I have been meaning to read this book for a while but never seemed to have the time to sit down and do so. With the unabridged audio version it was as easy as plugging in my headphones during my morning run... and the miles turned into years! Rutherfurd traverses Irish history through the twining branches of several fictitious families beginning in the mists of pre-Christian Ireland to the sixteenth century, weaving in key historical figures and developments that shaped the country. Historical figures include, St. Patrick, Strongbow, and Brian Boru among others, with cameos from several family septs. Within the enormous swath of time Rutherfurd chooses to frame this book you will meet Druids, warriors, Vikings, monks, knights, chieftains, nobles, merchants, kings... and perhaps a few characters your own ancestors might have identified with.
Great book, but I preferred New York. The detail necessary to clearly tell the story sometimes overwhelmed the story itself.
Plodding plot, uninteresting characters, choppy timeline. It is well narrated but this just creates a brightly polished turd. I love me a historical novel but I have to say, it would be great to have those 2 credits back. You can't help me but you can still save yourself. Run, don't just walk away from this costly bomb.
Rutherford writes wonderful books, I've read all of them so far and want more. The Princes of Ireland, like everything he writes, was full of interesting characters that may have lived during times of great historical events.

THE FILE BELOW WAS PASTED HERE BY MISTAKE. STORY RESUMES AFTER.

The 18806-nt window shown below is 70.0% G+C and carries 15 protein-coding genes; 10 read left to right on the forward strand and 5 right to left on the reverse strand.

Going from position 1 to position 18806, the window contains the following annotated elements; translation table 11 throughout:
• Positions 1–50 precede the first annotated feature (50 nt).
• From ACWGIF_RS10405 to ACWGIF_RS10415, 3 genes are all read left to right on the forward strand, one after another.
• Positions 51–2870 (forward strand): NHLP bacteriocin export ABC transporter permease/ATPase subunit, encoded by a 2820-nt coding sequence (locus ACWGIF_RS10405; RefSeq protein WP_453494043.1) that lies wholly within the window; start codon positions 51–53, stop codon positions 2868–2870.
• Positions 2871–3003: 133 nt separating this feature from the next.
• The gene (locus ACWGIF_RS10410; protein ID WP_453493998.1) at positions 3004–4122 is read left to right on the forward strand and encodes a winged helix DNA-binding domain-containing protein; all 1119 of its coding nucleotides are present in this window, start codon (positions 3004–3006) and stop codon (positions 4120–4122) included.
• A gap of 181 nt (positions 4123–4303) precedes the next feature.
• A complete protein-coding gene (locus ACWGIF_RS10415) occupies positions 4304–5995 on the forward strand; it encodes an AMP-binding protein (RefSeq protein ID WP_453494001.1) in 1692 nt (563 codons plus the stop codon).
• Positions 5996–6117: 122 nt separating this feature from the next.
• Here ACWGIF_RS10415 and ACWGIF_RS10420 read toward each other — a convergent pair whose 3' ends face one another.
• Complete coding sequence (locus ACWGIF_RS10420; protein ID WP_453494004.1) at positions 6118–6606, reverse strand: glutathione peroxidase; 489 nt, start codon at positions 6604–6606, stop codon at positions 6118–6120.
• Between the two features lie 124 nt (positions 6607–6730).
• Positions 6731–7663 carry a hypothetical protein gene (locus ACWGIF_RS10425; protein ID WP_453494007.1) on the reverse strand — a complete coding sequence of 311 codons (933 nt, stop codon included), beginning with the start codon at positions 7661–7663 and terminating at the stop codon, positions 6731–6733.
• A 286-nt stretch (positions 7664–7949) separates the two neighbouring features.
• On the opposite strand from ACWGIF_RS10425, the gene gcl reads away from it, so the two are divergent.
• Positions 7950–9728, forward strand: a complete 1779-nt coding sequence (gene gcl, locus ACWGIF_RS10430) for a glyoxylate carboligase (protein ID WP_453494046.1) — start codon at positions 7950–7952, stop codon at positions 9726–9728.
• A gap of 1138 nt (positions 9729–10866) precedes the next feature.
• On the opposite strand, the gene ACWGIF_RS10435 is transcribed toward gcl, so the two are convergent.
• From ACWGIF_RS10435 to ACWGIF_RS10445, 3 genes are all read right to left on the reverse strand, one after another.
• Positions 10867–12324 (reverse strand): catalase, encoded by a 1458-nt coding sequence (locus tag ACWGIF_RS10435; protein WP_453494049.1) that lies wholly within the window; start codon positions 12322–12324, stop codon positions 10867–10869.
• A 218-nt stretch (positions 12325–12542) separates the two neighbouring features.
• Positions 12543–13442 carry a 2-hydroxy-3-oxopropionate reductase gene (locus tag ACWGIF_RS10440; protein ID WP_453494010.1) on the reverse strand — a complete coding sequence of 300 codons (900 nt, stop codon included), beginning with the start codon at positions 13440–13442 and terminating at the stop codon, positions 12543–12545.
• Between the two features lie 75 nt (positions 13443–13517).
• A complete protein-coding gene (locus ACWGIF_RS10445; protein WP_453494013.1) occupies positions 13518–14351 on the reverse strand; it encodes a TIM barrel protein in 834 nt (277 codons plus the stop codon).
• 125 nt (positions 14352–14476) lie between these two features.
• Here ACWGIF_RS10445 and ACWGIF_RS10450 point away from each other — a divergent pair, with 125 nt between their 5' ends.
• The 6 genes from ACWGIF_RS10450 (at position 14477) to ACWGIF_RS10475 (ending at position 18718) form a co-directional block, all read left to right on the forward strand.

After reading his Ireland series, I finally understood the reason for the bitter animosity between the English and Irish.
The narrator only enhanced this wonderful book. More Rutherford audiobooks, please.
"The Princes of Ireland" is an excellent novel. Edward Rutherfurd is one of my favorite novelists for historical fiction. His research is impeccable and the story line is engaging. While the main characters are fictional, the history is accurate. The book follows groups of families down through the centuries as they live and interact during Ireland's most pivotial times. If you'd like to learn more about the history of Ireland, this book is for you. The narration is well done and the narrator's voice is well modulated and easy to listen too. I'm off to download the next in this Dublin Saga series!
This is basically a fun story about adventures in Ireland's history as seen through the thread of a single family that's been carried down from ancient times to the Reformation. In that way, I found it to be similar to Hawaii and The Source, by James Michener: a sprawling epic, with lots of interesting sub-stories. This is a bit above Michener, though. The author tracks Irish history pretty closely, which I liked. The narrator manages to keep lots of voices straight, which is tough in a work this long.